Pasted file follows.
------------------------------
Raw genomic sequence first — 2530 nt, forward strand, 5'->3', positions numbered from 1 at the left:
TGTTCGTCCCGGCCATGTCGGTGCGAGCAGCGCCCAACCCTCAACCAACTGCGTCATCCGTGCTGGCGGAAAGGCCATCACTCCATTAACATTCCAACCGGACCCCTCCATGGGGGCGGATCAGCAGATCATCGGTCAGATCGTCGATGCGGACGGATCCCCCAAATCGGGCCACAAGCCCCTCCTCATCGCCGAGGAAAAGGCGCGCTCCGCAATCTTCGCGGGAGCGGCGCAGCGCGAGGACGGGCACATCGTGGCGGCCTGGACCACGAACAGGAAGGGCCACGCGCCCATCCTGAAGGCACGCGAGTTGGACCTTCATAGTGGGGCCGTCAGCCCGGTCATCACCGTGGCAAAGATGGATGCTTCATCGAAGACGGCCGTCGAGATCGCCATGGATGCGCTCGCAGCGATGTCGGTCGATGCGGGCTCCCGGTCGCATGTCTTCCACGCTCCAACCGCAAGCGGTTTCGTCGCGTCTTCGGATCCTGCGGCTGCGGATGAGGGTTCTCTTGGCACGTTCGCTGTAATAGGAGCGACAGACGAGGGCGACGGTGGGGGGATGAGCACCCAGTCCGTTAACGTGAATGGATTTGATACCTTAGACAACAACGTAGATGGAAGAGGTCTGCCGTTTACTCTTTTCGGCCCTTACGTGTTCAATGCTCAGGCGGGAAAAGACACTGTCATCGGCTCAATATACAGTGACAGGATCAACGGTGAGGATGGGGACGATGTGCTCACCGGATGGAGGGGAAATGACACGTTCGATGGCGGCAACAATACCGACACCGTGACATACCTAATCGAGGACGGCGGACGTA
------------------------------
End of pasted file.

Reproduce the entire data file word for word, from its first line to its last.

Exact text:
Raw genomic sequence first — 2530 nt, forward strand, 5'->3', positions numbered from 1 at the left:
TGTTCGTCCCGGCCATGTCGGTGCGAGCAGCGCCCAACCCTCAACCAACTGCGTCATCCGTGCTGGCGGAAAGGCCATCACTCCATTAACATTCCAACCGGACCCCTCCATGGGGGCGGATCAGCAGATCATCGGTCAGATCGTCGATGCGGACGGATCCCCCAAATCGGGCCACAAGCCCCTCCTCATCGCCGAGGAAAAGGCGCGCTCCGCAATCTTCGCGGGAGCGGCGCAGCGCGAGGACGGGCACATCGTGGCGGCCTGGACCACGAACAGGAAGGGCCACGCGCCCATCCTGAAGGCACGCGAGTTGGACCTTCATAGTGGGGCCGTCAGCCCGGTCATCACCGTGGCAAAGATGGATGCTTCATCGAAGACGGCCGTCGAGATCGCCATGGATGCGCTCGCAGCGATGTCGGTCGATGCGGGCTCCCGGTCGCATGTCTTCCACGCTCCAACCGCAAGCGGTTTCGTCGCGTCTTCGGATCCTGCGGCTGCGGATGAGGGTTCTCTTGGCACGTTCGCTGTAATAGGAGCGACAGACGAGGGCGACGGTGGGGGGATGAGCACCCAGTCCGTTAACGTGAATGGATTTGATACCTTAGACAACAACGTAGATGGAAGAGGTCTGCCGTTTACTCTTTTCGGCCCTTACGTGTTCAATGCTCAGGCGGGAAAAGACACTGTCATCGGCTCAATATACAGTGACAGGATCAACGGTGAGGATGGGGACGATGTGCTCACCGGATGGAGGGGAAATGACACGTTCGATGGCGGCAACAATACCGACACCGTGACATACCTAATCGAGGACGGCGGACGTA